Thursday, December 1, 2011

Waiting and expectancy

The following passage is from WAITING IN HOPE, an article by Elizabeth Ruth Obbard, a Carmelite sister who lives as a solitary at the Carmelite friary at Aylesford, Kent. She is the author of numerous books including Every Pilgrim's Guide to Walsingham. The entire article is HERE.

We all need times of waiting and expectancy in our lives in order to savour the joy of fulfilment. We need to live with the night and darkness before we can appreciate the coming of dawn. And this is written into nature if only we have eyes to see and hearts attentive to life's mysteries. The expectant mother must wait nine long months before she sees the face of her child. The seed must be buried and broken open in the dark earth before it can emerge into the light of day as a new green shoot. A project needs to mature from the stage of being a mere idea hidden in someone's mind to finding practical expression in reality.

We all have times of Advent in our own lives, just as in the liturgical season of Advent we remember the waiting of Israel through the ages, and the waiting of Mary as she carries her child in her womb. We are sure she will bring him forth once again on Christmas day for our contemplation, and we are ready to relive once again the story of the shepherds and the birth at Bethlehem. It is all so familiar and yet all so new each time Christmas comes round. And every year we are invited to reach a more profound depth in our own lives as we contemplate the birth of the Son of God among us.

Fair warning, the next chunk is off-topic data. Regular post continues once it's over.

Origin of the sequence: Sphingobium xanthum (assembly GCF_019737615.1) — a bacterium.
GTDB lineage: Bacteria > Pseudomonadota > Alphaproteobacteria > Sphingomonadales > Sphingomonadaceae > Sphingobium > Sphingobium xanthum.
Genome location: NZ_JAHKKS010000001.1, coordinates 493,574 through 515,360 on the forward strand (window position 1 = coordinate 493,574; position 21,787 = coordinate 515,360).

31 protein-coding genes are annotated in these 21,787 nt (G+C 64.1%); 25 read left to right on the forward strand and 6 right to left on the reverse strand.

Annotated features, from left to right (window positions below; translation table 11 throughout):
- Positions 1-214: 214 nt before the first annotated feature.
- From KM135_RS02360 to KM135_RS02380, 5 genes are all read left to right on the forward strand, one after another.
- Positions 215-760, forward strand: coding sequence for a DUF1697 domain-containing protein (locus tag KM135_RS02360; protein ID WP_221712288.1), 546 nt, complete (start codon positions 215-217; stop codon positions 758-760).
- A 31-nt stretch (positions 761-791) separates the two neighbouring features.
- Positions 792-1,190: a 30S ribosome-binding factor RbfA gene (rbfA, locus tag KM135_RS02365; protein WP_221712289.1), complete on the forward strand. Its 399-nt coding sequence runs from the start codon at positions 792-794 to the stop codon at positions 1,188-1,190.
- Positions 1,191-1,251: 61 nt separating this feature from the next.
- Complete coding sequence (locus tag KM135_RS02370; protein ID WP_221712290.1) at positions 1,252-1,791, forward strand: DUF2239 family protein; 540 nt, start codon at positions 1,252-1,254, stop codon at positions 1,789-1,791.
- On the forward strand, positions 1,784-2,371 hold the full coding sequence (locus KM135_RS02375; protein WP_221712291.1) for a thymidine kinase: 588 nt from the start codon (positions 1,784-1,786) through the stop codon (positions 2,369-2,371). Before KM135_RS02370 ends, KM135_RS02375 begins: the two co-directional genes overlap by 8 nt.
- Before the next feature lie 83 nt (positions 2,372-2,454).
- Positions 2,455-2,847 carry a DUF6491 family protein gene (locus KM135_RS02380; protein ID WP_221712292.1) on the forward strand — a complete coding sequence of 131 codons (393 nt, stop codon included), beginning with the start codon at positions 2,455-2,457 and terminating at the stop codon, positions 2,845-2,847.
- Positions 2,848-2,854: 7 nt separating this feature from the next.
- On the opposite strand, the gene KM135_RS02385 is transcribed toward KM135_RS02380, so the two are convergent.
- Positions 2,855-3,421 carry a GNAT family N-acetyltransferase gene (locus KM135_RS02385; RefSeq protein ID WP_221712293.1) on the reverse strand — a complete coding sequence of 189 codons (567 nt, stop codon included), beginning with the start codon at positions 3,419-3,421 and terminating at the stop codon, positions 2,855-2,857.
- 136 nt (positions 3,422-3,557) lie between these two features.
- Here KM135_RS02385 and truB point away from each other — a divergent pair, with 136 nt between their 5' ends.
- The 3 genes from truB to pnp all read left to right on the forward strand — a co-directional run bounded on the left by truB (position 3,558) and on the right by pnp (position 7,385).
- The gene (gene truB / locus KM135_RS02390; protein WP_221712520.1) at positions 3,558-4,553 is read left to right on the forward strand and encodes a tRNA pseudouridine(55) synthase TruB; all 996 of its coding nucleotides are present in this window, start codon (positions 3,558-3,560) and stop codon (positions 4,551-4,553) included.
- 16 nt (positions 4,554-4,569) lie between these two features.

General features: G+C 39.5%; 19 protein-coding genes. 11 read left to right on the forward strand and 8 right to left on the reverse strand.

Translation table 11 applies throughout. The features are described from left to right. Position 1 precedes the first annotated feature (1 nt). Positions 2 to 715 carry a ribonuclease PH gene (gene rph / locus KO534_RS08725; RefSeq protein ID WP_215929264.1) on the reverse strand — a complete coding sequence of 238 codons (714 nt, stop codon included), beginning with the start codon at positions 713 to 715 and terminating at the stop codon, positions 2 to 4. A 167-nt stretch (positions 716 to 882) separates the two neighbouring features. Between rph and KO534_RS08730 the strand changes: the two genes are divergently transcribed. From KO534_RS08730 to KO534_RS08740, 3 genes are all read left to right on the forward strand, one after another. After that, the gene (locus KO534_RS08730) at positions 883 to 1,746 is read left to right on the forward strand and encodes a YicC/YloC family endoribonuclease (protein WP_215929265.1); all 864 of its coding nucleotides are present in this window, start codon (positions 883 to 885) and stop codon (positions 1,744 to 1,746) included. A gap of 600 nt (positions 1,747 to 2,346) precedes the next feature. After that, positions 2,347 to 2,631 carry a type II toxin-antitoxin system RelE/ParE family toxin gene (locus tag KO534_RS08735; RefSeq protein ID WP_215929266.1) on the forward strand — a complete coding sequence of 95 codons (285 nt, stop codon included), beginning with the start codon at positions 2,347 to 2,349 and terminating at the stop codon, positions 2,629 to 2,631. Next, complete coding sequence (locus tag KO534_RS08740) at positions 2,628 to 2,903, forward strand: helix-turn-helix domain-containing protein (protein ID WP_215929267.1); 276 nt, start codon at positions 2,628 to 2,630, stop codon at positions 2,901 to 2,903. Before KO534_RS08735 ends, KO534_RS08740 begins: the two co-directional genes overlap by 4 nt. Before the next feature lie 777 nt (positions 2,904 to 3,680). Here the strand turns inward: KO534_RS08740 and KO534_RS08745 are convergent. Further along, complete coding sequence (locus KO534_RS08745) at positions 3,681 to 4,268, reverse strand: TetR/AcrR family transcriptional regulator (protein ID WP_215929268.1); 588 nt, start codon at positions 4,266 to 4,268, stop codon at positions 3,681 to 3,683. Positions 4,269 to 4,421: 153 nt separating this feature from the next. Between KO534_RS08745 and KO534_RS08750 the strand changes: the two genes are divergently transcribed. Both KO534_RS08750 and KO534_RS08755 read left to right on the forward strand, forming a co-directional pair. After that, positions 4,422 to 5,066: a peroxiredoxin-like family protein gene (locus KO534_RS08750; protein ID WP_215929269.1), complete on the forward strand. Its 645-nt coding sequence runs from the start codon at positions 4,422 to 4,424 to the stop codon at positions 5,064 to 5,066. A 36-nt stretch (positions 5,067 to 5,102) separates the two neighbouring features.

The Carmelite writers love to dwell on the fact that we must wait until God's time for fulfilment. It cannot be rushed. We cannot wrest from God in a moment what God desires that we wait for. This is so that we realise that all is gift, 'all is grace' (St. Thérèse).

This cycle of waiting and birthing is not just a past incident in the life of a Jewish maiden who lived long ago in far away Palestine. It is a story that is re-lived in our contemporary world whenever a child is conceived, whenever there is a cry of joy at a long awaited birth, whenever there is a longing for liberation from tyranny, whenever there is a gleam of hope and a striving for something beyond the obvious and immediate. And it happens whenever we ourselves rise to the challenge to bear Christ in our own flesh and offer him to our contemporary world; whenever we become, with Mary, Christ-bearers and Christ-sharers.


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